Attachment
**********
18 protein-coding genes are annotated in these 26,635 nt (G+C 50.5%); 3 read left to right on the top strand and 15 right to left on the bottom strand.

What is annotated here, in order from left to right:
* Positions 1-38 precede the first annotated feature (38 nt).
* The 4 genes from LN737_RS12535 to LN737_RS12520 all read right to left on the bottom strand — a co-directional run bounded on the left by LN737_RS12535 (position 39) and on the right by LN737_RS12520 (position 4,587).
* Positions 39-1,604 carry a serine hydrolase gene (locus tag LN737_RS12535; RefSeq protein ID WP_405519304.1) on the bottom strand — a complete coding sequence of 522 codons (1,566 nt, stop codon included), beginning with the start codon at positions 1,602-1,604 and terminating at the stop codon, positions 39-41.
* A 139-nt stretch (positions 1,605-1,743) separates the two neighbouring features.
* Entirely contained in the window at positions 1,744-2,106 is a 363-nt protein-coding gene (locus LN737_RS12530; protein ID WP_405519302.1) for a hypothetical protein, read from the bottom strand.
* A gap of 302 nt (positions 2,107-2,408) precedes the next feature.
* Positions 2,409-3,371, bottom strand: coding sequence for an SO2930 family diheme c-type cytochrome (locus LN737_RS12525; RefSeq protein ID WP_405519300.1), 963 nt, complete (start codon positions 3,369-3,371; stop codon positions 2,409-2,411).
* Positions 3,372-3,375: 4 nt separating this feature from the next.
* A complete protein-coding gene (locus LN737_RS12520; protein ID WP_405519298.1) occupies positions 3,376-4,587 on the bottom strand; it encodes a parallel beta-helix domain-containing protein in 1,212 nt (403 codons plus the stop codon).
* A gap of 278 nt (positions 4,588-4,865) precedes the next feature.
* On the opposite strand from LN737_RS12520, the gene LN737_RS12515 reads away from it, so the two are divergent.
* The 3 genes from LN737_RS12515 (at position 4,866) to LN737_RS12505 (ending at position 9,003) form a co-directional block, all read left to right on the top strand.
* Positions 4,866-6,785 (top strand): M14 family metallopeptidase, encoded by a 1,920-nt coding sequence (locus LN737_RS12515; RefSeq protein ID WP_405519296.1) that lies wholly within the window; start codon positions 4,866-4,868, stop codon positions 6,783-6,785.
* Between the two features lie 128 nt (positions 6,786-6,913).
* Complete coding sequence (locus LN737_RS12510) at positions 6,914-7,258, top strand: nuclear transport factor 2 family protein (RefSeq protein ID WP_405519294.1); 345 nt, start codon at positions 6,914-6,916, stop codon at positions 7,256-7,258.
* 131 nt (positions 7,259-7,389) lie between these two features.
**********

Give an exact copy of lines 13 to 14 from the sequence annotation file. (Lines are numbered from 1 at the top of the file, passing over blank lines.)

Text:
* On the opposite strand from LN737_RS12520, the gene LN737_RS12515 reads away from it, so the two are divergent.
* The 3 genes from LN737_RS12515 (at position 4,866) to LN737_RS12505 (ending at position 9,003) form a co-directional block, all read left to right on the top strand.